- The Washington Times - Sunday, February 15, 2004

GONAIVES, Haiti — Former military and paramilitary leaders who were ousted in the 1994 U.S. invasion of Haiti returned from exile in the Dominican Republic over the weekend to join a 10-day-old revolt aimed at toppling President Jean-Bertrand Aristide.

Rebel leader Buteur Metayer announced his alliance with Louis Jodel Chamblain, former co-leader of a paramilitary group called the Front for the Advancement and Progress of Haiti (FRAPH), and Guy Philippe, a former military officer wanted by the government for a 2001 coup attempt.

“What we’re doing right now, it will happen all over the country. It hasn’t started yet, but it will soon,” Mr. Metayer told reporters in Gonaives, Haiti’s fourth-largest city, located about 70 miles north of the capital, Port-au-Prince.

“There is only one way to negotiate with Aristide: He has to go,” said Mr. Metayer, a stout, bald man with a goatee, wearing sunglasses and a blue Nike shirt.

All three sat together at an impromptu press conference held in a dirt-floored structure made of corrugated tin and wooden planks in a seaside slum in Gonaives.

They were flanked by several other apparent former soldiers, dressed in camouflage and carrying a motley array of aging firearms.

With Mr. Chamblain and Mr. Philippe, an unknown number of former military officers appeared to have joined forces with Mr. Metayer’s Gonaives Resistance Front.

Mr. Chamblain’s former group, FRAPH, killed and tortured scores of people prior to the 1994 invasion by 20,000 American troops that restored Mr. Aristide, then exiled in the United States, to power.

“Right now, we have control of Gonaives,” said Mr. Metayer. “Before, the government couldn’t take us, and much less now, because of Guy Phillippe.”

The seizure of Gonaives cut the two-lane highway connecting Haiti’s two largest cities, Port-au-Prince and Cap-Haitien, dividing the nation and triggering food and gas shortages in the north.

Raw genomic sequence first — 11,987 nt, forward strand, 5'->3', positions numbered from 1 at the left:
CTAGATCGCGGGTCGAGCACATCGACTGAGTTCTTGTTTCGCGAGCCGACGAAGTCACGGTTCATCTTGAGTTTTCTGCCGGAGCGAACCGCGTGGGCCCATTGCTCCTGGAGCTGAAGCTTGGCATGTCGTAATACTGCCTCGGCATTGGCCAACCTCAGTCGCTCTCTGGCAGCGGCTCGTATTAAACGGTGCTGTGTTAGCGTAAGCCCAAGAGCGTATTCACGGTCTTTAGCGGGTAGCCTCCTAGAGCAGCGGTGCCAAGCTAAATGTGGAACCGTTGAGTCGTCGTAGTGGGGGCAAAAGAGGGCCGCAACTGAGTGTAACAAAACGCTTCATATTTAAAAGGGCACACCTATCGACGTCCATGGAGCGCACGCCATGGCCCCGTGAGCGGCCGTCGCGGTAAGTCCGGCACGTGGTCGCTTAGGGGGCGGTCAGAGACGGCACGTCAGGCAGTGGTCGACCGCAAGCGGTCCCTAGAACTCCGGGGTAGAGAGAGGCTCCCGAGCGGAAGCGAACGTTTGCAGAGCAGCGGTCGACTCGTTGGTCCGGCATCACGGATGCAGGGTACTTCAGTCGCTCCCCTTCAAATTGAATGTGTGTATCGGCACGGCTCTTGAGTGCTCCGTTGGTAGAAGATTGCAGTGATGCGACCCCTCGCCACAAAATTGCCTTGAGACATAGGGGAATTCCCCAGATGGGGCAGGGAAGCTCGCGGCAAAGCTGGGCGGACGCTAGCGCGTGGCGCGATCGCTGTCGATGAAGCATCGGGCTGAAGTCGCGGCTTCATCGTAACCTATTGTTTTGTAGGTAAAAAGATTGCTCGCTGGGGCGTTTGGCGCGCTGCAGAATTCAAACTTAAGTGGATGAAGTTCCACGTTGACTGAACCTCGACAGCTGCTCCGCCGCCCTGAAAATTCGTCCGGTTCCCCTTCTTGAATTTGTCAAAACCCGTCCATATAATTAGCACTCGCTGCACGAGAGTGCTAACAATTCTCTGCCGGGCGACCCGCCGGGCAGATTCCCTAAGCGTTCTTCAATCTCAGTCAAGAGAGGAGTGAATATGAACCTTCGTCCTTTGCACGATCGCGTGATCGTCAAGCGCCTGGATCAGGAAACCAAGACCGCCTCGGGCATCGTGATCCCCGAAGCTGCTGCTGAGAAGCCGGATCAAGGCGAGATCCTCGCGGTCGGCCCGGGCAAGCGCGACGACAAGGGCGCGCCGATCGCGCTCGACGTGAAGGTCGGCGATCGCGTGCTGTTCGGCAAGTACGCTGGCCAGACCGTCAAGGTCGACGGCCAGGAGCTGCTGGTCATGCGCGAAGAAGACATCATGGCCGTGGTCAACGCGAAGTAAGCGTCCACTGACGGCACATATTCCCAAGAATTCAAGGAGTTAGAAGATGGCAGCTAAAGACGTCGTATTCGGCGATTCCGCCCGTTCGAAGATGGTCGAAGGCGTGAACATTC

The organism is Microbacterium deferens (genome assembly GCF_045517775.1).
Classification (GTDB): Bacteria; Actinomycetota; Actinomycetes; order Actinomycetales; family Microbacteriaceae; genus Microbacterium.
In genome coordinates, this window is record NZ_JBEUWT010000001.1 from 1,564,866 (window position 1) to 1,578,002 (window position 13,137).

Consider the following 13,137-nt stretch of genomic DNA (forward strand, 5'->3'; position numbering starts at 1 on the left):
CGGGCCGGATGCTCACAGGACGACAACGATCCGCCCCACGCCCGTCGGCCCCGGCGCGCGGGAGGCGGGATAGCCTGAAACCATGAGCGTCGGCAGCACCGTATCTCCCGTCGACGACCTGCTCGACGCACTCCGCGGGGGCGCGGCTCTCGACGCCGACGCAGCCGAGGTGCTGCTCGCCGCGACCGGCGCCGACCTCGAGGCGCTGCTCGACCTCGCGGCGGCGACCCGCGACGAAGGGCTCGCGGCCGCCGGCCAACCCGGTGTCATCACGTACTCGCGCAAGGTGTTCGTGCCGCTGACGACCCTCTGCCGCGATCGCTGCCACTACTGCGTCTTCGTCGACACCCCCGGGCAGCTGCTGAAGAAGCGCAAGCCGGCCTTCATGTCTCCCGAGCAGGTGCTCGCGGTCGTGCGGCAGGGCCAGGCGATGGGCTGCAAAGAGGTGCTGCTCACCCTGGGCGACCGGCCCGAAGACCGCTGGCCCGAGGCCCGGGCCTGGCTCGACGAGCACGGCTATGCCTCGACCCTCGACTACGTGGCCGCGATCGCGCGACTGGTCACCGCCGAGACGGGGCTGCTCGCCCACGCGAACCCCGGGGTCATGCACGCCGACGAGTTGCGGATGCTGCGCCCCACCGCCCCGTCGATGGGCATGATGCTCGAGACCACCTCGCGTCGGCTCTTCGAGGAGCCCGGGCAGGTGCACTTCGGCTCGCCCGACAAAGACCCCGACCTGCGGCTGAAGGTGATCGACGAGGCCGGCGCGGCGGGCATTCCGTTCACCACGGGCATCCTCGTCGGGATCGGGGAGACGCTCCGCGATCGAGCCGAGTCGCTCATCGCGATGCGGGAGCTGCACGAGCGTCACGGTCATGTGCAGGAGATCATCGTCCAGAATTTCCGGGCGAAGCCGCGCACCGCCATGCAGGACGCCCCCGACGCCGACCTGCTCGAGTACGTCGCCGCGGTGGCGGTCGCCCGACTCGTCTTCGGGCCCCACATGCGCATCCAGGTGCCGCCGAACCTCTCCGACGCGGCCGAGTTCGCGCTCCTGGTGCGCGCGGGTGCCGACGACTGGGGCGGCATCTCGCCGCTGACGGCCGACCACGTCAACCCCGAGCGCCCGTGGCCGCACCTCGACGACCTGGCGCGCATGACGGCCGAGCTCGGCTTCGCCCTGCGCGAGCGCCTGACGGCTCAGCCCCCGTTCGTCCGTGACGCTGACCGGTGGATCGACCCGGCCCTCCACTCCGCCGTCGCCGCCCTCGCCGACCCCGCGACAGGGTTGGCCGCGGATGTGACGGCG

In recent weeks, nearly 50 people have been killed in Gonaives and several other towns from which the national police have been driven out.

Witnesses reached by telephone yesterday said rebels who returned from exile in the Dominican Republic were massing in Saint-Michel de l’Atalaye, about 28 miles east of Gonaives, the Associated Press reported.

“Chamblain and his men are taking advantage of the situation to further their own ends, ends that would mean the perversion of the democratic movement,” Himler Rebu, an opposition leader and former army colonel who led a failed coup attempt in 1989 against Lt. Gen. Prosper Avril, told the AP.

But he warned the international community that the longer Mr. Aristide stays in power, the harder it will be to restore order in Haiti.

Discontent has grown in this Caribbean country of 8 million people since Mr. Aristide’s party swept flawed legislative elections in 2000 and international donors froze millions of dollars in aid.

Secretary of State Colin L. Powell said Friday the United States and other nations plan no new military intervention in the current crisis, but that they would not accept a forceful removal of Mr. Aristide from power.

Emergency supplies of flour, cooking oil and other basics are projected to run out shortly in northern areas, where roadblocks are guarded by rebels.

Rebels have also blocked the road outside Trou-du-Nord leading to the Dominican border at Ouanaminthe.

Merchants turned back, saying the barricade of boulders and cars has cut supplies coming from the Dominican Republic, which shares the island of Hispaniola with Haiti.

U.N. representative Adama Guindo appealed to police and rebels to open a “humanitarian corridor.” Barricades have blocked deliveries to some 268,000 people dependent on food aid in northern Haiti.

Rebels also have retaken the town of Dondon and burned dozens of houses of Aristide supporters, according to witnesses who fled to the nearby northern port of Cap-Haitien.

Overnight, rebels also attacked police in Saint Suzanne, some 20 miles southwest of Cap-Haitien, according to witnesses reached by telephone.

Haiti has only 5,000 police officers. The army has been disbanded by Mr. Aristide.

Opposition leaders planned a mass protest in Port-au-Prince today.

On Thursday, pro-Aristide militants crushed a planned anti-government demonstration, stoning opponents and blocking the protest route. Protests have occurred steadily since mid-September.

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